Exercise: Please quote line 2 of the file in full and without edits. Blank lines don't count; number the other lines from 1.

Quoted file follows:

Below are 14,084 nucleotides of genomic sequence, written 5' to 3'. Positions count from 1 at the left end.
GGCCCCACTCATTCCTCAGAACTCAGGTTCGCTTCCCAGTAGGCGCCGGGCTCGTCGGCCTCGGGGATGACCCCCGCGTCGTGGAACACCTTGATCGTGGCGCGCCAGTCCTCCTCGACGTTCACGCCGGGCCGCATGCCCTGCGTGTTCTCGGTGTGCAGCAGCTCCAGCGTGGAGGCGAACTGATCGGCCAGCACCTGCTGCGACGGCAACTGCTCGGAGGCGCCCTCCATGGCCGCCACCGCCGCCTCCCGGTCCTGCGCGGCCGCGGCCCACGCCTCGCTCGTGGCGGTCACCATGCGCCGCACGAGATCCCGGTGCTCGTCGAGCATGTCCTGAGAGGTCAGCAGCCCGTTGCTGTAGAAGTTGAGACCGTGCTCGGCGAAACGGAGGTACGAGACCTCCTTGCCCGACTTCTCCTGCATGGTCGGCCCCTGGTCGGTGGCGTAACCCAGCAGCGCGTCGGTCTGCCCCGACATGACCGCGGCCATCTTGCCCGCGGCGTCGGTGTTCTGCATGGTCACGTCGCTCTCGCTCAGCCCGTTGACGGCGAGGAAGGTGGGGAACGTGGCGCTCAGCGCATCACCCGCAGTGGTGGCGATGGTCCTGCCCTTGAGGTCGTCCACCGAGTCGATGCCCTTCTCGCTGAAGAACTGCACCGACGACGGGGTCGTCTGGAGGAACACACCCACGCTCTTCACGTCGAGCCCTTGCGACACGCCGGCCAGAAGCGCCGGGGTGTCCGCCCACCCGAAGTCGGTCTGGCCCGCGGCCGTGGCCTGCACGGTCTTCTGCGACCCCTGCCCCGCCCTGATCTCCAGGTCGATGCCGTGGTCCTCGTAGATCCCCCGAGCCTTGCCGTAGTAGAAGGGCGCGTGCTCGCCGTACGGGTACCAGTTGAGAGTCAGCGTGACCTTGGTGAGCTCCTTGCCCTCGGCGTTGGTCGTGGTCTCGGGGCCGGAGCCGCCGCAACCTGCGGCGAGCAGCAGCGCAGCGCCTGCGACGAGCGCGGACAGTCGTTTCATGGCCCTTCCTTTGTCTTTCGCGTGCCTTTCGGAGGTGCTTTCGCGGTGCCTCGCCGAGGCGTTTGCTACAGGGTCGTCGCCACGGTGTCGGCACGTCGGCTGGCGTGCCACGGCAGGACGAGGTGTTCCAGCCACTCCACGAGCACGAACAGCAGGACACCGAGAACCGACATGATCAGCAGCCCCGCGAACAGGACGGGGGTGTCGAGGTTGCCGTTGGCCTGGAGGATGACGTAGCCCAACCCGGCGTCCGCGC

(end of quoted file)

GGCCCCACTCATTCCTCAGAACTCAGGTTCGCTTCCCAGTAGGCGCCGGGCTCGTCGGCCTCGGGGATGACCCCCGCGTCGTGGAACACCTTGATCGTGGCGCGCCAGTCCTCCTCGACGTTCACGCCGGGCCGCATGCCCTGCGTGTTCTCGGTGTGCAGCAGCTCCAGCGTGGAGGCGAACTGATCGGCCAGCACCTGCTGCGACGGCAACTGCTCGGAGGCGCCCTCCATGGCCGCCACCGCCGCCTCCCGGTCCTGCGCGGCCGCGGCCCACGCCTCGCTCGTGGCGGTCACCATGCGCCGCACGAGATCCCGGTGCTCGTCGAGCATGTCCTGAGAGGTCAGCAGCCCGTTGCTGTAGAAGTTGAGACCGTGCTCGGCGAAACGGAGGTACGAGACCTCCTTGCCCGACTTCTCCTGCATGGTCGGCCCCTGGTCGGTGGCGTAACCCAGCAGCGCGTCGGTCTGCCCCGACATGACCGCGGCCATCTTGCCCGCGGCGTCGGTGTTCTGCATGGTCACGTCGCTCTCGCTCAGCCCGTTGACGGCGAGGAAGGTGGGGAACGTGGCGCTCAGCGCATCACCCGCAGTGGTGGCGATGGTCCTGCCCTTGAGGTCGTCCACCGAGTCGATGCCCTTCTCGCTGAAGAACTGCACCGACGACGGGGTCGTCTGGAGGAACACACCCACGCTCTTCACGTCGAGCCCTTGCGACACGCCGGCCAGAAGCGCCGGGGTGTCCGCCCACCCGAAGTCGGTCTGGCCCGCGGCCGTGGCCTGCACGGTCTTCTGCGACCCCTGCCCCGCCCTGATCTCCAGGTCGATGCCGTGGTCCTCGTAGATCCCCCGAGCCTTGCCGTAGTAGAAGGGCGCGTGCTCGCCGTACGGGTACCAGTTGAGAGTCAGCGTGACCTTGGTGAGCTCCTTGCCCTCGGCGTTGGTCGTGGTCTCGGGGCCGGAGCCGCCGCAACCTGCGGCGAGCAGCAGCGCAGCGCCTGCGACGAGCGCGGACAGTCGTTTCATGGCCCTTCCTTTGTCTTTCGCGTGCCTTTCGGAGGTGCTTTCGCGGTGCCTCGCCGAGGCGTTTGCTACAGGGTCGTCGCCACGGTGTCGGCACGTCGGCTGGCGTGCCACGGCAGGACGAGGTGTTCCAGCCACTCCACGAGCACGAACAGCAGGACACCGAGAACCGACATGATCAGCAGCCCCGCGAACAGGACGGGGGTGTCGAGGTTGCCGTTGGCCTGGAGGATGACGTAGCCCAACCCGGCGTCCGCGC